One fact remains certain: Haiti will be known forever as the only successful slave colony to break the chains of slavery in an undeniable and spectacular manner. As the generations before ours have been taught, we will teach future generations the significance of the Revolution, what it means to carry Haitian blood in our veins. May our pride in Haiti endure!  As compatriots and friends of Haiti continue to do our part in rebuilding, let us remember those men and women who believed themselves unstoppable. Let us remember the decisive battle of Vertières, led by Francois Capois “LaMort.” History tells us that even after LaMort’s horse was shot from under him and a bullet went through his cap, he did not surrender. Instead, he brandished his saber and charged toward the enemy’s hail of bullets, all the while urging his men to do the same: “En Avant! En Avant!” he shouted. The enemy was so impressed with Capois Lamort’s courage that they paused the war to applaud him.  Onward!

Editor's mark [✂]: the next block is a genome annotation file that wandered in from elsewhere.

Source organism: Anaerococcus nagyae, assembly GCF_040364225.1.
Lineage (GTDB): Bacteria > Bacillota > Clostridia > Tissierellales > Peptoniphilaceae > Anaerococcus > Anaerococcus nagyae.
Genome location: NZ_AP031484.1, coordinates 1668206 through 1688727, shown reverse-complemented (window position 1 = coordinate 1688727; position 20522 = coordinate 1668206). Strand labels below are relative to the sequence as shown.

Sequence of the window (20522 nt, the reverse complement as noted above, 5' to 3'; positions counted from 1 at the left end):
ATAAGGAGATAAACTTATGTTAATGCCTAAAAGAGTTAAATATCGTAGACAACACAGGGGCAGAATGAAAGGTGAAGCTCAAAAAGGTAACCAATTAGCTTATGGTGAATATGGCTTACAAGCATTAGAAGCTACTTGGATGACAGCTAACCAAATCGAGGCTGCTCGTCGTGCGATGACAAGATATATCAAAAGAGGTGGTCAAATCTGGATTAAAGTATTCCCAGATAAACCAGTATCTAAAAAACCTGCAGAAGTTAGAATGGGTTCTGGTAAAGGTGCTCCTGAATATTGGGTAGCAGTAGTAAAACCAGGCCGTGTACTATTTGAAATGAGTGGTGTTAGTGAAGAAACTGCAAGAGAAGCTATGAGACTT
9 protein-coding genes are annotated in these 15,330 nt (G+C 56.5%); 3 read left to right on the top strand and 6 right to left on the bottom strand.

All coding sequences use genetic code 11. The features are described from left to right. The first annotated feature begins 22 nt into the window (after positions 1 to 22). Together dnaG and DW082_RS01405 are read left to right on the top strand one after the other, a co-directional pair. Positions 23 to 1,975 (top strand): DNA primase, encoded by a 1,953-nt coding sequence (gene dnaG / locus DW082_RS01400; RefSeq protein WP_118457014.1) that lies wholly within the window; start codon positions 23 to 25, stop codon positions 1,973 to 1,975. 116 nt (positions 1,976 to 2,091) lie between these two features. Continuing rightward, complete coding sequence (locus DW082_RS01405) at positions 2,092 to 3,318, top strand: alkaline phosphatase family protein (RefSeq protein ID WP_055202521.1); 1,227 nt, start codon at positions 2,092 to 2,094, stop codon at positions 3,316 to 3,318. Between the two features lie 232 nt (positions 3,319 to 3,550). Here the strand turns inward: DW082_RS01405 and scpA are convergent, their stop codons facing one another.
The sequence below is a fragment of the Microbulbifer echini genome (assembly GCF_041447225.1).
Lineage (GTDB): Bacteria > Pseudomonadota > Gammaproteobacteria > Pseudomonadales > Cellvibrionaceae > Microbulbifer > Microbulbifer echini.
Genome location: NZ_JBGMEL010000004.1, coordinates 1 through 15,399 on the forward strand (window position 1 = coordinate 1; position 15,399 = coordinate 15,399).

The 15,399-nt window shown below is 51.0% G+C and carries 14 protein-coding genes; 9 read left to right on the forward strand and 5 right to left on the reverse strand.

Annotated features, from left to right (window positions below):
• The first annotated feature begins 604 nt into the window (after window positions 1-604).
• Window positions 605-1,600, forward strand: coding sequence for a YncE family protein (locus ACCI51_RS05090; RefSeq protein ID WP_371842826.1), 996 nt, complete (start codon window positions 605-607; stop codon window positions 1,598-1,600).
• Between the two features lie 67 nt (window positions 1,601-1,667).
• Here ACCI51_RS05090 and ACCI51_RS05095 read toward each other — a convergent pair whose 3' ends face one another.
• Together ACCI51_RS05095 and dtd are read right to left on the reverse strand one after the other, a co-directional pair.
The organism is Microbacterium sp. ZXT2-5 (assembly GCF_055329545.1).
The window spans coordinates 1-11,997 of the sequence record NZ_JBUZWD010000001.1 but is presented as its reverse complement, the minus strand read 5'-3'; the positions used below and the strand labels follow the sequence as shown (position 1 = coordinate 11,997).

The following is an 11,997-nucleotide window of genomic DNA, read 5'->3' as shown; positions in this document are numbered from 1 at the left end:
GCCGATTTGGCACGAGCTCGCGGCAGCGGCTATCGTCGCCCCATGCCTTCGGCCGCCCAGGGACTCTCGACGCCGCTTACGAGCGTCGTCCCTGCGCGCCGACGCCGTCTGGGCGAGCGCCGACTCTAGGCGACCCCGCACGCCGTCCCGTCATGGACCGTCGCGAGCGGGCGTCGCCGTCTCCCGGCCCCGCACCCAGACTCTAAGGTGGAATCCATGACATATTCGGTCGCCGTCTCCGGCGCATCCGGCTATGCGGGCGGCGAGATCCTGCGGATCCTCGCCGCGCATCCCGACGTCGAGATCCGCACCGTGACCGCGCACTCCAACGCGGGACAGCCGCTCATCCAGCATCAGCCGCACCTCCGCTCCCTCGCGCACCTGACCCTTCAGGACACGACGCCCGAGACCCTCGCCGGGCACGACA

Today, we remember the heroes and heroines of The Haitian Revolution. May we find in ourselves the courage and determination to make our country the gem it must be! Let us speak the words of Capois LaMort to ourselves and to our indestructible Haiti: “Onward!” Let us wish our country Happy 214th Independence Day!

Bois Caiman 2016 – by Jason Harris

Rara IronworkLong past nightfall, deep within the Massif du Nord, we still hear Dutty Boukman exhorting us towards a new day—as he did once before.  His prayer, our prayer, is old yet new, its words ever relevant to the task at hand: << Bon Dye ki kreye la tè a. Ki di solèy la klere. Bon Dye ki bay lanmè a tout dwa li merite. Ki pèmet loray gronde. Bon Dye ki gen zorèy pou li tande. Ou menm ki kache nan nwaj yo. Kap gade. Siveye. Fè yo sonje la verite: dènye sa ki te dèyè gen pou pran devan ! >> The last shall be first.